The Fighting Chance doesn’t land a punch

The Fighting Chance is about upper crust young Americans who have nothing they must do but can’t do nothing well.

Leading lady Sylvia Landis hails from a line of promiscuous women. She’s engaged herself to filthy-rich bachelor Howard Quarrier hoping—but not believing—his money will secure her fidelity.


The Fighting Chance by Robert W. Chambers

Project Gutenberg EBook #7492. My Grade: B.


Although Sylvia is sure she needs mega-millions for happiness, she falls for Stephen Siward, who has only enough to live on without working.

Stephen was recently dropped from an exclusive club for conduct unbecoming a gentleman while drunk.

Drink has been the downfall of the Siwards for generations.

The story begins to get interesting when a sharp, amiable young businessman with upwardly mobile ambitions comes on the scene.

Beverly Plank is socially inept, but he’s the sensitive, tough-minded friend Siward needs.

Plank not only gets Siward off booze, but provides him with challenging work figuring out what financial shenanigans Quarrier is up to.

When it was that [Siward] first began to like Plank very much he could not exactly remember. He was not, perhaps, aware of how much he liked him. Plank’s unexpected fits of shyness, of formality, often and often amused him. But there was a subtler feeling under the unexpressed amusement, and, beneath all, a constantly increasing sub-stratum of respect. Too, he found himself curiously at ease with Plank, as with one born to his own caste. And this feeling, unconscious, but more and more apparent, meant more to Plank than anything that had ever happened to him. It was a tonic in hours of doubt, a pleasure in his brief leisure, a pride never to be hinted at, never to be guessed, never to be dreamed of by any living soul save Plank alone.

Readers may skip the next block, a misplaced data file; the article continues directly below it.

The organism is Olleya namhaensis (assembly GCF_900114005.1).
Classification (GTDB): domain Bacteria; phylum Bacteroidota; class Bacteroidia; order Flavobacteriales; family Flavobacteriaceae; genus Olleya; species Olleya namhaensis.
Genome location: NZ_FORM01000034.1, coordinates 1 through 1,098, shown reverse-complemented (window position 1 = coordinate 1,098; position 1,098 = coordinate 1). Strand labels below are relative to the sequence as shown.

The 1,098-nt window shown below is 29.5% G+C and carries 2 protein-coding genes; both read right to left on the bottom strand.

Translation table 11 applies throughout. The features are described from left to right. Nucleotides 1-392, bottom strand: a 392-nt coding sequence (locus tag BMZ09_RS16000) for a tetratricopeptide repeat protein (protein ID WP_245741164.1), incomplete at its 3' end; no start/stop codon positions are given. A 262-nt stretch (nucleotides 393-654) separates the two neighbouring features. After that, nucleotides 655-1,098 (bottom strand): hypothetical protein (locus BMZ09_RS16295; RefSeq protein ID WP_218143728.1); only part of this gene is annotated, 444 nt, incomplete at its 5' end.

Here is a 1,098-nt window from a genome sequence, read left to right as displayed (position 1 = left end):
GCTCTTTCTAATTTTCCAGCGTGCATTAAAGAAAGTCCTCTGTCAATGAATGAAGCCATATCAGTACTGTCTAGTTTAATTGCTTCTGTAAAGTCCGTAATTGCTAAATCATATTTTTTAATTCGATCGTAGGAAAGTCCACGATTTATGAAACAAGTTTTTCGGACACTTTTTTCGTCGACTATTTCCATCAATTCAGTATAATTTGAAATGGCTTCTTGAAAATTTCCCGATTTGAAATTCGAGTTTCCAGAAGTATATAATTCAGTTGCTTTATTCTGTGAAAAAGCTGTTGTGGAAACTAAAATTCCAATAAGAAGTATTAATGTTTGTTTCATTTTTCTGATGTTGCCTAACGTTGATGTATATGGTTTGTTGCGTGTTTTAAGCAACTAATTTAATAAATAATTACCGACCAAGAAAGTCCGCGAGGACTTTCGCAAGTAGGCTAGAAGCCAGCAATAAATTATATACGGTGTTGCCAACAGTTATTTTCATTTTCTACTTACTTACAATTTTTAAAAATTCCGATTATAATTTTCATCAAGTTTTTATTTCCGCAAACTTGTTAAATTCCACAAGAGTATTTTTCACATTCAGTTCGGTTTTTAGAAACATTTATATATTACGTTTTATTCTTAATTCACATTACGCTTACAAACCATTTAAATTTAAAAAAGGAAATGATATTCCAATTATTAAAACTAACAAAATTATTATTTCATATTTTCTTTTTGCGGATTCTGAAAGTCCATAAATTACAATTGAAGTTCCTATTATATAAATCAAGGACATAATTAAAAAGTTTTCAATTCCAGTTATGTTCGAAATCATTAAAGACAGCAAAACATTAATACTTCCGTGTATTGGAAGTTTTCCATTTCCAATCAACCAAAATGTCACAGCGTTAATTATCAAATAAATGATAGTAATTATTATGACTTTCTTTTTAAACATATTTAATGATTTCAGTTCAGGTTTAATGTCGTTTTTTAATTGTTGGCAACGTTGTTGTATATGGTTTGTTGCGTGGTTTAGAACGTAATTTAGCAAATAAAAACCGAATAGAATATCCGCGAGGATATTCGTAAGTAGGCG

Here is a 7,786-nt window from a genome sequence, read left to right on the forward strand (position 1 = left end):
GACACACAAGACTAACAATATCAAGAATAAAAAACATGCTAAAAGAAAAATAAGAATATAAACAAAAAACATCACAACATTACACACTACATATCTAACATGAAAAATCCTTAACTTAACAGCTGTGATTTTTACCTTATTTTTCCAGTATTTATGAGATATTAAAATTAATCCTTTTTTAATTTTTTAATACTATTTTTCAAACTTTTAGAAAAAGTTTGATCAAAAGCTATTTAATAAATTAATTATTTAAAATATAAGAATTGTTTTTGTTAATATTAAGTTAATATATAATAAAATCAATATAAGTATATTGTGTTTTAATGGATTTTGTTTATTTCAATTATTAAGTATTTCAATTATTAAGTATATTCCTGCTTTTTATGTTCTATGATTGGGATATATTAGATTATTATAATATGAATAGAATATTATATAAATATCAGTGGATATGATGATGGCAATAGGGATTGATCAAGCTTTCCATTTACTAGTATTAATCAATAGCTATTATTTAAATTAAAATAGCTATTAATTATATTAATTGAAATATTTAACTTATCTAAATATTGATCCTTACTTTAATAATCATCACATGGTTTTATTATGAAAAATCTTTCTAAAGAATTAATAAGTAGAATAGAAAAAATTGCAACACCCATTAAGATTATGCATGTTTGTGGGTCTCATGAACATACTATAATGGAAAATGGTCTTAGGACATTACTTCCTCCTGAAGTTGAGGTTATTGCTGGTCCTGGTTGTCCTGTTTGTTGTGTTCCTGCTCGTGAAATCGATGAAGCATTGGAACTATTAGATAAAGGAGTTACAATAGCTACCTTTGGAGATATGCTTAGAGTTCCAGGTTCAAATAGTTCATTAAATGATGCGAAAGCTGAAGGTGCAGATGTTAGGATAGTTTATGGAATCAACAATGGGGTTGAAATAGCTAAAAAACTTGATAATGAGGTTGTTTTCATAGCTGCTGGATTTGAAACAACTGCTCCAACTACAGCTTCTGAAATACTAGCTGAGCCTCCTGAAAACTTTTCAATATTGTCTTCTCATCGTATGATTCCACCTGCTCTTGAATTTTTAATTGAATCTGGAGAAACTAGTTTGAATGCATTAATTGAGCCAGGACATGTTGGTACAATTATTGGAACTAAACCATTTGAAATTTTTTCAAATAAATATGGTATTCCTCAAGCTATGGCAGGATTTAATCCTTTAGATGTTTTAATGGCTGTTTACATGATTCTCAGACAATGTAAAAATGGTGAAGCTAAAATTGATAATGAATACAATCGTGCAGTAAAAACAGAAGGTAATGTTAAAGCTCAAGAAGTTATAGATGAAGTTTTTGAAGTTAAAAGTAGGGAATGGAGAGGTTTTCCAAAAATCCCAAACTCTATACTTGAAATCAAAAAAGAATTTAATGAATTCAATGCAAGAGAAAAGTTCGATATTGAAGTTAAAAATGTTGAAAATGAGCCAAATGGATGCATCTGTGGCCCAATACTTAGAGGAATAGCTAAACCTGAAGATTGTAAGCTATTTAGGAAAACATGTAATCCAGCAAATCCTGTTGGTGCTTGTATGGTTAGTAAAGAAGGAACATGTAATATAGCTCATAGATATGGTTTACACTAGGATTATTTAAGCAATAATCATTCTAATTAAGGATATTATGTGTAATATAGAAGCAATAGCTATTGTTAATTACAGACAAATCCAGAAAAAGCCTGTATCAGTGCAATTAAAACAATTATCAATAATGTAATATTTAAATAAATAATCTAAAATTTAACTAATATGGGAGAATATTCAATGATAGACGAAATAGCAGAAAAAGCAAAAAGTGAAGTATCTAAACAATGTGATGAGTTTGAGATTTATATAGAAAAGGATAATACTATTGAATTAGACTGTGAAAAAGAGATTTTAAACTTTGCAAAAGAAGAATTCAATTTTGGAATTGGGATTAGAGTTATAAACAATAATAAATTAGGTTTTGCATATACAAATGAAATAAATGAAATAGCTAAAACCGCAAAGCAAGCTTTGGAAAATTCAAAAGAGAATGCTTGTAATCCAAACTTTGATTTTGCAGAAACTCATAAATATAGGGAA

Robert W. Chambers does a lot that’s right in his characterization, plot development, and refusal to do the expected, yet somehow the novel doesn’t work.

The romance is too prosaic for escapism, and the most intriguing component of the plot—the friendship between the two men—is inadequately developed to become the novel’s core.

© 2016 Linda Gorton Aragoni

Excess Pages Dim The Right of Way‘s Electrifying Portrait

Gilbert Parker’s The Right of Way is the story of man devoid of human emotion and human intimacy.

The novel opens with a man being acquitted of murder in Montreal thanks to the brilliant summation Charley “Beauty” Steele delivers while “quietly, unnoticeably drunk.”

That night Charley proposes to Kathleen Wantage.

After five years of marriage, Kathleen tells Charley she despises him for ruining her brother, the local minister, and her life.  Charley goes off to a dive where the locals beat him up. One man would have fought for Charley, but Charley spurns him with the question, “Have I ever been introduced to you?”

To that point, the novel is absolutely electrifying. But when Charley is fished out of the river by the acquitted murderer to begin a new life in the Canadian forest, the story becomes increasingly implausible with every page.

Parker doesn’t help by trying to shift attention from Charley’s personality to Charley’s lack of religious faith. By comparison to the electrifying picture of  Charley the drunkard Montreal lawyer, Charley the agnostic tailor is a bore.

Parker gets his power back in the deathbed scene:

“I beg—your—pardon,” [Charley] whispered to the imagined figure, and the light died out of his eyes, “have I—ever—been—introduced—to you?”

Unfortunately, by that time eventually clichés and coincidences have sucked the oxygen from the plot. If Parker had only written a shorter novel, as his foreword says he originally intended, he might have produced a great piece of literature.

The Right of Way
by Gilbert Parker
1901 bestseller # 4
Project Gutenberg e-book #6249

© Linda Gorton Aragoni